PNAS chose to issue EOCs, rather than retractions or corrections, because the authors didn’t agree that the bands were duplicated, according to executive editor Diane Sullenberger. She explained how the journal learned of the issues with the two papers: Read the rest of this entry »

Cancer org bestows award on scientist under investigation

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Carlo Croce

This month hasn’t been all bad for Carlo Croce. Despite issuing two corrections and being the subject of a lengthy New York Times article about how he’s dodged misconduct accusations for years (prompting his institution to re-open an investigation), Croce is now the recipient of a prestigious award from the American Association for Cancer Research.

In a recent news release, the AACR announced it was bestowing Croce the 11th Margaret Foti Award for Leadership and Extraordinary Achievements in Cancer Research, named after the CEO of the AACR, for his work in the field.

According to the news release:

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Group whose findings support video game-violence link loses another paper

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Last July, Joseph Hilgard, a postdoctoral fellow at the Annenberg Public Policy Center at the University of Pennsylvania, saw an article in Gifted Child Quarterly that made him do a double take. Hilgard, who is studying the effects of violent media on aggressive behavior, said the results of the 2016 paper “caused me some alarm.”

The research—led by corresponding author Brad J. Bushman, a professor of communication and psychology at The Ohio State University (OSU)—showed that gifted and non-gifted children’s verbal skills dropped substantially after watching 12 minutes of a violent cartoon. The violent program had a greater impact on the gifted children, temporarily eliminating the pre-video verbal edge they displayed over their non-gifted peers.

To Hilgard, the results suggested that violent media can actually impair learning and performance. But the effect size was huge — so big, Hilgard thought it had to be a mistake. This, plus other questions, prompted Hilgard to contact the authors and the journal. Unfortunately, once he got a look at the data — collected by a co-author in Turkey who became unreachable after the recent coup attempt — the questions didn’t go away. So the journal decided to retract the paper.

Bushman’s body of work has continually supported the idea that violent media increases aggressive behavior, including a controversial 2012 study “Boom, Headshot!” that was retracted earlier this year.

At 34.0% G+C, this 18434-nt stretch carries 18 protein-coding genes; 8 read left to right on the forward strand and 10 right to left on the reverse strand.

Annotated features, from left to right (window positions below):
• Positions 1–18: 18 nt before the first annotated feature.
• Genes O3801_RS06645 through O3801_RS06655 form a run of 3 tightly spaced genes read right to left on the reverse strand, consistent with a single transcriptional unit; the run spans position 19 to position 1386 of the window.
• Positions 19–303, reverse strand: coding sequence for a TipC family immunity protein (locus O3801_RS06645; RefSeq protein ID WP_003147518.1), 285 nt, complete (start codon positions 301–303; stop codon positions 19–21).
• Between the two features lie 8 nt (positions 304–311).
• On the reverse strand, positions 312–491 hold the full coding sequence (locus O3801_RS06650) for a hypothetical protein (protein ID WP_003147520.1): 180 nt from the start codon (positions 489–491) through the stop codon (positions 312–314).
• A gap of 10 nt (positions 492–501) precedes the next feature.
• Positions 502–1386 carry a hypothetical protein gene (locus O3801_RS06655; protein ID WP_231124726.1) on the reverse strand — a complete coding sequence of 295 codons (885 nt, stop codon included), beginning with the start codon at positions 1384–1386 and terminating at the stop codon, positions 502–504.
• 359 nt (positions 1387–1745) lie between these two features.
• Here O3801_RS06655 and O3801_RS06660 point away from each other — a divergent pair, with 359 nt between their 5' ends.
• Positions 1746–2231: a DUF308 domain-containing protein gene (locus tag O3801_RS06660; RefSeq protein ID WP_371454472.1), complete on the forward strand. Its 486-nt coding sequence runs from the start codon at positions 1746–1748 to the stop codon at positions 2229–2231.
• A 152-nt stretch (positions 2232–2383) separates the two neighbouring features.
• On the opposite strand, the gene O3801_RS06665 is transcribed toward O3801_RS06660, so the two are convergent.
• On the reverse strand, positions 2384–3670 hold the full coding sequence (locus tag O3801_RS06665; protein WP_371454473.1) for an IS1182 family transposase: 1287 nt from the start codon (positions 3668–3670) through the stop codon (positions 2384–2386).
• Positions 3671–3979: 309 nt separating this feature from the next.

What first struck Hilgard as odd about the 2016 paper was how large the effect of the violent cartoon was: Read the rest of this entry »

Another correction for prominent cancer researcher who’s dodged accusations for decades

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The chair of a biology department who has faced years of misconduct accusations has taken another hit—a lengthy correction due to text “overlap” between one of his PNAS papers and six other articles.

According to the correction, a reader contacted the journal to notify the editors that text and sentences in multiple sections of the 2015 paper — on which Carlo Croce is last author — were lifted from other sources without quotation marks.

This is the second correction for Croce in PNAS regarding overlap issues in just the last few weeks—the first was published on March 7 (see here). In both instances, PNAS did not call the textual similarities plagiarism, but the notice details multiple instances of overlap.

Croce, the chair of the department of cancer biology and genetics at The Ohio State University (OSU), is no stranger to controversy.

Read the rest of this entry »

Written by Victoria Stern

March 15th, 2017 at 11:30 am

Cancer researcher has dodged accusations for decades (and has a new correction)

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Today isn’t a great day for Carlo Croce, chair of the department of cancer biology and genetics at The Ohio State University (OSU).

The New York Times has a lengthy article detailing the misconduct accusations that have swirled around Croce for years. We’ve covered many, but The Gray Lady obtained documents that show there have been many more.

The story mentions a 2013 letter from Ohio State University to pseudonymous whistleblower Clare Francis (which we reported on in 2014), acknowledging Francis’s allegations against Croce. However, in the letter, an administrator said OSU saw no reason to investigate Croce.

The story didn’t stop there, as the Times reports: